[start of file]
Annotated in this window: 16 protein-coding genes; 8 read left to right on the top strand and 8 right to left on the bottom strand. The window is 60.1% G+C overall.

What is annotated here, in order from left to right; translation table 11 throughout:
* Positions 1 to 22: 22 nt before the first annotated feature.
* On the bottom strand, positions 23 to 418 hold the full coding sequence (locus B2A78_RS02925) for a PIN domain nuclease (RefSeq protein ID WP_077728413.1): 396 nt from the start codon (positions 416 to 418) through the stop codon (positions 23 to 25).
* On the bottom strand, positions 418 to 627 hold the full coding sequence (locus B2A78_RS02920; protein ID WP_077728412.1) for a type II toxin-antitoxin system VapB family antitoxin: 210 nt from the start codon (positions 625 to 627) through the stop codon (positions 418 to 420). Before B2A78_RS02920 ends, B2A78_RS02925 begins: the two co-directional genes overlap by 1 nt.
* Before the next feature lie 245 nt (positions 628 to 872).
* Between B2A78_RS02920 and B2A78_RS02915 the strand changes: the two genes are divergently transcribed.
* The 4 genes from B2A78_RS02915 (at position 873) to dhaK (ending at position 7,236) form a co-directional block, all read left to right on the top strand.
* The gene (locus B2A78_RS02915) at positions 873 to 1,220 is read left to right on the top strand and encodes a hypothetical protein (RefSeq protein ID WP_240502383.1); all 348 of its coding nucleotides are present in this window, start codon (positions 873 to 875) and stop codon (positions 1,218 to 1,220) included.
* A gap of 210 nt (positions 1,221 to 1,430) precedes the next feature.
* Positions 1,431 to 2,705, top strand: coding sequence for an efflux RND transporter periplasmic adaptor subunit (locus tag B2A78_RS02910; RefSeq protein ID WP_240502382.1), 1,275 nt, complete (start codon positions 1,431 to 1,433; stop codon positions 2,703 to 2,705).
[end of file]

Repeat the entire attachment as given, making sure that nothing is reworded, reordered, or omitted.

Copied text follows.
Annotated in this window: 16 protein-coding genes; 8 read left to right on the top strand and 8 right to left on the bottom strand. The window is 60.1% G+C overall.

What is annotated here, in order from left to right; translation table 11 throughout:
* Positions 1 to 22: 22 nt before the first annotated feature.
* On the bottom strand, positions 23 to 418 hold the full coding sequence (locus B2A78_RS02925) for a PIN domain nuclease (RefSeq protein ID WP_077728413.1): 396 nt from the start codon (positions 416 to 418) through the stop codon (positions 23 to 25).
* On the bottom strand, positions 418 to 627 hold the full coding sequence (locus B2A78_RS02920; protein ID WP_077728412.1) for a type II toxin-antitoxin system VapB family antitoxin: 210 nt from the start codon (positions 625 to 627) through the stop codon (positions 418 to 420). Before B2A78_RS02920 ends, B2A78_RS02925 begins: the two co-directional genes overlap by 1 nt.
* Before the next feature lie 245 nt (positions 628 to 872).
* Between B2A78_RS02920 and B2A78_RS02915 the strand changes: the two genes are divergently transcribed.
* The 4 genes from B2A78_RS02915 (at position 873) to dhaK (ending at position 7,236) form a co-directional block, all read left to right on the top strand.
* The gene (locus B2A78_RS02915) at positions 873 to 1,220 is read left to right on the top strand and encodes a hypothetical protein (RefSeq protein ID WP_240502383.1); all 348 of its coding nucleotides are present in this window, start codon (positions 873 to 875) and stop codon (positions 1,218 to 1,220) included.
* A gap of 210 nt (positions 1,221 to 1,430) precedes the next feature.
* Positions 1,431 to 2,705, top strand: coding sequence for an efflux RND transporter periplasmic adaptor subunit (locus tag B2A78_RS02910; RefSeq protein ID WP_240502382.1), 1,275 nt, complete (start codon positions 1,431 to 1,433; stop codon positions 2,703 to 2,705).